Opening Rolls

 Rollouts of opening 21 and replies

 From: Alexander Nitschke Address: alexander.nitschke@ww.tu-berlin.de Date: 17 October 1997 Subject: Rollouts: Replies to opening moves Forum: rec.games.backgammon Google: 344752A1.6B3EE47B@ww.tu-berlin.de

```Im rolling out all replies to the standard opening moves. The method is
as follows: I take an opening move, eg 21 played 13/11 24/23. Then I
take all replies from 11 to 66 and make rollouts for each move which is
evaluated by JF 3.0 level 7 within 0.05 equity of the best move (take or
give a move by my consideration). The rollouts are full cubeless 864
games level 6.

This is one of the hardest subjects for rollout studies because of some
reasons:

1) Opening rollouts lasts very long compared to other types of
positions.

2) A very high number of games is needed to get statistically
significant results.

3) Jellyfish evaluates these opening positions quite good, so why do
these rollouts?

As you can imagine, this takes a long time even on a fast computer. I
have a 233 MHz Pentium and a 133 MHz Pentium. One rollout lasts about
1.5 hours and 2.5 hours respectively. For about 1500 rollouts this
procedure needs only 10 weeks 24 hours a day :-). If someone out there
is willing to help me with these rollouts, tell me, and I am willing to
coordinate the work.

Now to the results for the replies to 21 if played 13/11 24/23:

The first two columns are the roll and the move (self explanatory). The
next three columns are the equity estimates of JF 3.0 level 6 and level
7 and the rollout result. An asterisk marks the best play in each column.
In the next six columns are the figures for wins, gammons and
backgammons for both players where player 1 is the player who won the
opening roll and player 2 is the replying player.
The column SD contains the standard deviation of the rollout equity.
Based on these SD and the rollout equities I have calculated the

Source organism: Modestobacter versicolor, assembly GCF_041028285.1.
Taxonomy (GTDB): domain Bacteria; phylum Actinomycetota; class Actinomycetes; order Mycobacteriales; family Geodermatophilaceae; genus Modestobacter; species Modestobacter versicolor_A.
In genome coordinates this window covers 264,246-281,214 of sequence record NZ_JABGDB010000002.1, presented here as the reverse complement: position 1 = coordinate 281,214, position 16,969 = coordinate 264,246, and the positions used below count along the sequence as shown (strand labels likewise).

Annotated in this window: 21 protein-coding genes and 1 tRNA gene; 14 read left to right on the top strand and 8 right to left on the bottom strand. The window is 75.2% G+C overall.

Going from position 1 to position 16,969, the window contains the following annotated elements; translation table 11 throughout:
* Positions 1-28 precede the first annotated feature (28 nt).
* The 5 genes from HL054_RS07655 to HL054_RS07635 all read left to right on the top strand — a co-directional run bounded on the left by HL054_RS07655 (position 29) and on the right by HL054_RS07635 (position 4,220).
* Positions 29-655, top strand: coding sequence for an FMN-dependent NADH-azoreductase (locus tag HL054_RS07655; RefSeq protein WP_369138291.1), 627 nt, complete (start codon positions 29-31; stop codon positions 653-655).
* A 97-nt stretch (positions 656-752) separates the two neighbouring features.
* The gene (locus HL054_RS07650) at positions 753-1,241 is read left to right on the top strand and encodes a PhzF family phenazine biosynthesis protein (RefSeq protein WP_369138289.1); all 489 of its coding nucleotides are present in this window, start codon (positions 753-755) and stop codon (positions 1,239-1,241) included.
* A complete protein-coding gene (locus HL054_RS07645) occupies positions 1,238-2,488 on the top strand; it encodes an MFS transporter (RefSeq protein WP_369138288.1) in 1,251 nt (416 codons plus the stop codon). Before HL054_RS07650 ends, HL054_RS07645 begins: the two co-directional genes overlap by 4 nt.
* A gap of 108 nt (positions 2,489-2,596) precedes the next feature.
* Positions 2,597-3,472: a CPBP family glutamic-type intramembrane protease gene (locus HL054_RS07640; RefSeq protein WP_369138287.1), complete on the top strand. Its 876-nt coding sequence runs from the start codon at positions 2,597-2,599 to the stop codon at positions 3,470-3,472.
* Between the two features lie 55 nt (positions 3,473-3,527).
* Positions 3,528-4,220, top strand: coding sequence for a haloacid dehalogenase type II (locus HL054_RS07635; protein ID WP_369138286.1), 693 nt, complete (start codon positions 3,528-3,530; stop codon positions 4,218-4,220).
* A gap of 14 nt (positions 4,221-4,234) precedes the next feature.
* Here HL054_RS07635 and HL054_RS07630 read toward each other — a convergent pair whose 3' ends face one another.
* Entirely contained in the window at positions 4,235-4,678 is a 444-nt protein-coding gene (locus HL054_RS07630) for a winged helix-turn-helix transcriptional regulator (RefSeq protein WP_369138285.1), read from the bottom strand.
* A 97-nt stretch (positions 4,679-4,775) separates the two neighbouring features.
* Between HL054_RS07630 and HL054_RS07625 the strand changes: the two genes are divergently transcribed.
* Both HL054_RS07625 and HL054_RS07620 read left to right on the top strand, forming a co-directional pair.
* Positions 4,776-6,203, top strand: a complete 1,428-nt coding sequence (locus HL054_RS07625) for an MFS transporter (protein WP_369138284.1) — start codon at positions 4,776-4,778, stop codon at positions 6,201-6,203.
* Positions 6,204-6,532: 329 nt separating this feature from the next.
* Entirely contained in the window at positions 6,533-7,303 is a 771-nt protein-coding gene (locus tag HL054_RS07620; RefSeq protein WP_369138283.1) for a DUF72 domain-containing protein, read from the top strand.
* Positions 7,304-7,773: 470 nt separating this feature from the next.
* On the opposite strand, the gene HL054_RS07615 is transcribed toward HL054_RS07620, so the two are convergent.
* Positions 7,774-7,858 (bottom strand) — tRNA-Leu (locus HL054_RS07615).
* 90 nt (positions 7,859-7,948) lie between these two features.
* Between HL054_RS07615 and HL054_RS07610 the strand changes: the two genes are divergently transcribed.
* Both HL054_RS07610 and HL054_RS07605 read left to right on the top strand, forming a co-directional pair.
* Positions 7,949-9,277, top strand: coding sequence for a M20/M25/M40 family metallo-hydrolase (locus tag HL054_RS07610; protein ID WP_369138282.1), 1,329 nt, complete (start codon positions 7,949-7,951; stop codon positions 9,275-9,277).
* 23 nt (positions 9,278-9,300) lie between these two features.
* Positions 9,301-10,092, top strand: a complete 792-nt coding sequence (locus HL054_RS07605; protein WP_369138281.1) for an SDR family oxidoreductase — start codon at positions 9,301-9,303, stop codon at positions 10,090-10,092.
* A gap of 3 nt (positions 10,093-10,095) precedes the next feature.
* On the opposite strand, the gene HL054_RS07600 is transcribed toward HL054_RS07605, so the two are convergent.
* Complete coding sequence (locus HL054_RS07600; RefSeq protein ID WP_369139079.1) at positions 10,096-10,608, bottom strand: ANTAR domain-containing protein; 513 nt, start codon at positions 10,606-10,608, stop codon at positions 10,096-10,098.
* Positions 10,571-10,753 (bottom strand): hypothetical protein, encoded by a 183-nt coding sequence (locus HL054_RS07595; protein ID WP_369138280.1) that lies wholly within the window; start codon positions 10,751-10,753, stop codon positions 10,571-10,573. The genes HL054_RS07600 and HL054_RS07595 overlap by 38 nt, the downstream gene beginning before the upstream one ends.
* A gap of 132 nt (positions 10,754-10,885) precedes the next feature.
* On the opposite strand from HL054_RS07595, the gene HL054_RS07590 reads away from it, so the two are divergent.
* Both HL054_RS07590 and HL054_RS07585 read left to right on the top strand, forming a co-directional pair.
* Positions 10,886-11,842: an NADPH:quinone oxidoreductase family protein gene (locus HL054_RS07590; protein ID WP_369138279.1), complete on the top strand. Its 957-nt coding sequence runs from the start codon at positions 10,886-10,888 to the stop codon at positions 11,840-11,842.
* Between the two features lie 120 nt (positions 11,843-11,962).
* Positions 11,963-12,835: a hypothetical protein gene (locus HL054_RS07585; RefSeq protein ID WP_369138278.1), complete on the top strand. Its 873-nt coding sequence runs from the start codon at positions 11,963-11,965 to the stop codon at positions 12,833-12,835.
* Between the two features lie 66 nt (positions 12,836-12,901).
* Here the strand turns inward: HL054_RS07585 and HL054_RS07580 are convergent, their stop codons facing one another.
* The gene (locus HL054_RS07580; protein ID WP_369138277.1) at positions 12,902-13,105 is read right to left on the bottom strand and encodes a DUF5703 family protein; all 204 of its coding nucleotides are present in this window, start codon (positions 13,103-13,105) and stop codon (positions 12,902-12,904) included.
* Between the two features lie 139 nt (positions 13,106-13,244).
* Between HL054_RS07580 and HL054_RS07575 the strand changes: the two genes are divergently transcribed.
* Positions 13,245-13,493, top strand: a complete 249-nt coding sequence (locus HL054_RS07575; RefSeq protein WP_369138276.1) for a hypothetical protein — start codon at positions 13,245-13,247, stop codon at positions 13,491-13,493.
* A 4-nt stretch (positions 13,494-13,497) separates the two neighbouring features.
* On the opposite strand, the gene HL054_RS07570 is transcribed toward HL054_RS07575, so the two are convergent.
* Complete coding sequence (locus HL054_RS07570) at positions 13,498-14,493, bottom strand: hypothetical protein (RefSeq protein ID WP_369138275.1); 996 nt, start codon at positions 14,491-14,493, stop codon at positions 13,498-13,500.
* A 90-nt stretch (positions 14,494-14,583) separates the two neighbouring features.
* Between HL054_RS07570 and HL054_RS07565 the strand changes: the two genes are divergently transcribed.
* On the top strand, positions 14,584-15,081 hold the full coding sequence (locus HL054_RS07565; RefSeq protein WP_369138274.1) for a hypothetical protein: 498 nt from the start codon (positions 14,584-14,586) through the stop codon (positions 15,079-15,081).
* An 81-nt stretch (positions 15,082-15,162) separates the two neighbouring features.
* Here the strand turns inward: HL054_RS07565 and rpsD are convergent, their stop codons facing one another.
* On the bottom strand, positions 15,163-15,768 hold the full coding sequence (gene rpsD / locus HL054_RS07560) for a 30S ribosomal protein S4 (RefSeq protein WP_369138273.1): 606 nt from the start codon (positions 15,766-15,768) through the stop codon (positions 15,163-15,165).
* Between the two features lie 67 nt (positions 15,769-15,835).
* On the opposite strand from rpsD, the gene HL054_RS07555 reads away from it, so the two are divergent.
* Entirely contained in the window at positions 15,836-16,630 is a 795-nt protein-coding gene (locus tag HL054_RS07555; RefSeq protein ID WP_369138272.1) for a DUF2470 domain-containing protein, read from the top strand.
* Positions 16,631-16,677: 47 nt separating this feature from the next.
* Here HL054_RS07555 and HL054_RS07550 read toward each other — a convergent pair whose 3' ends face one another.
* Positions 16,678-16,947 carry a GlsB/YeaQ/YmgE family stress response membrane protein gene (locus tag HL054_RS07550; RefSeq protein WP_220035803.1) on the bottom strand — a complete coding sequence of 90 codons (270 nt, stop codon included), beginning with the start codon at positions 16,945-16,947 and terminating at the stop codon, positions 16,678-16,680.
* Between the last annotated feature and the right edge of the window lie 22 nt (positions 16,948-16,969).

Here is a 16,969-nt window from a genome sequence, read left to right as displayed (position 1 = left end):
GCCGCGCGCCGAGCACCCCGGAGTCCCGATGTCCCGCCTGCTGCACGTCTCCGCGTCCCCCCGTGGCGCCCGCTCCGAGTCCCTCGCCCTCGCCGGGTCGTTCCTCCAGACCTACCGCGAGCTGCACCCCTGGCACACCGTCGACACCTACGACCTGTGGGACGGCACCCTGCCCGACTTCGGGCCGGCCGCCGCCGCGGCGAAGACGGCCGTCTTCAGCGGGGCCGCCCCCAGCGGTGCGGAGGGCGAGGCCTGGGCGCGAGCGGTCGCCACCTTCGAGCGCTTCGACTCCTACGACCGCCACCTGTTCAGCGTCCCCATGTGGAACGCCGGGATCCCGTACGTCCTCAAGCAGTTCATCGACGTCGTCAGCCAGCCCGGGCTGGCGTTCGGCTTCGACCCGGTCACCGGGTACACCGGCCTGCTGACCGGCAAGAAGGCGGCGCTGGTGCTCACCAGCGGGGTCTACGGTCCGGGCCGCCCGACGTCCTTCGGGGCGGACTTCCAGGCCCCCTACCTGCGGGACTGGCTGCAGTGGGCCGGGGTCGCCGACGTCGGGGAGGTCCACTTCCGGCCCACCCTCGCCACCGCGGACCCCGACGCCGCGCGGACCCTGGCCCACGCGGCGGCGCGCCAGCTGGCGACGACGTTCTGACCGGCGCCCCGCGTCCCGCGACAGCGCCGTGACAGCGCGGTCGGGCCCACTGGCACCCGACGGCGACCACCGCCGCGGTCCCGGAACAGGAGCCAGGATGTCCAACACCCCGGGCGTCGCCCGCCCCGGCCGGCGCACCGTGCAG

probability that the rollout came out with the wrong best move (wrong
in a statistical sense of true infinite rollout result, not wrong in a
sense of perfect play on both sides).

Equities         Player 2       Player 1
roll      move         L6 EV  L7 EV  L6 RO  wins G&BG  BG  wins G&BG  BG   SD   error

11  24/22 6/5(2)       *.122  *.105  *.111  54.2 14.6  .7  45.8 12.2  .3  .010
11  24/23 6/5(3)        .109   .099   .106  53.8 14.7  .6  46.2 11.7  .6  .010  36.2%
11  24/23(2) 6/5(2)     .103   .090   .084  53.1 14.6  .6  46.9 12.4  .1  .010   2.8%
11  8/7(2) 6/5(2)       .079   .064   .039  51.2 13.9  .7  48.8 12.6  .6  .011    .0%
11  8/5 6/5             .068   .058   .070  52.5 14.9  .7  47.5 13.0  .6  .010    .2%

8/7(2) 6/5(2) is clearly inferior, surprisingly close is the ugly 24/23
6/5(3). Maybe it is generally better to split to 23 than to 22.

21  24/21              -.099 *-.098 *-.099  46.4 10.1  .5  53.6 12.8  .5  .009
21  13/11 24/23       *-.099  -.101  -.117  46.0 11.3  .5  54.0 14.8  .8  .010   9.0%
21  24/22 24/23        -.115  -.113  -.129  45.5 10.5  .3  54.5 14.3  .4  .010   1.3%
21  13/10              -.129  -.132  -.124  45.4 11.3  .5  54.6 14.4  .6  .010   3.2%

24/21 came out clearly best, a surprise for me and maybe for level 6 too
;-)

22  13/11(2) 6/4(2)    *.141  *.138  *.154  55.5 15.9  .8  44.5 11.8  .5  .011
22  24/22(2) 6/4(2)     .113   .117   .125  54.1 13.9  .7  45.9  9.9  .4  .010   2.6%
22  24/20(2)            .105   .104   .137  54.5 12.0  .5  45.5  7.6  .3  .009  11.6%
22  24/22 13/11 6/4(2)  .089   .087   .110  53.9 15.2  .5  46.1 12.1  .4  .010    .2%
22  13/9 6/4(2)         .090   .086   .062  52.1 14.7  .6  47.9 12.7  .7  .011    .0%

24/20(2) is more close to 13/11(2) 6/4(2) than I would have thought.

31  8/5 6/5            *.068  *.058  *.071  52.6 14.9  .7  47.4 13.0  .6  .010

32  24/21 13/11       *-.084 *-.080  -.100  46.9 11.3  .4  53.1 14.9  .7  .010  44.1%
32  13/10 24/22        -.091  -.095  -.100  46.6 11.8  .6  53.4 15.2  .4  .010  44.1%
32  24/21 24/22        -.099  -.098 *-.098  47.0 10.1  .5  53.0 13.8  .6  .009
32  13/8               -.116  -.112  -.146  44.8 11.3  .3  55.2 15.2  .6  .010    .0%
32  13/10 13/11        -.110  -.116 *-.098  46.5 12.3  .4  53.5 14.4 1.1  .010
32  24/21 6/4          -.147  -.144  -.148  45.5 10.0  .4  54.5 15.6  .7  .010    .0%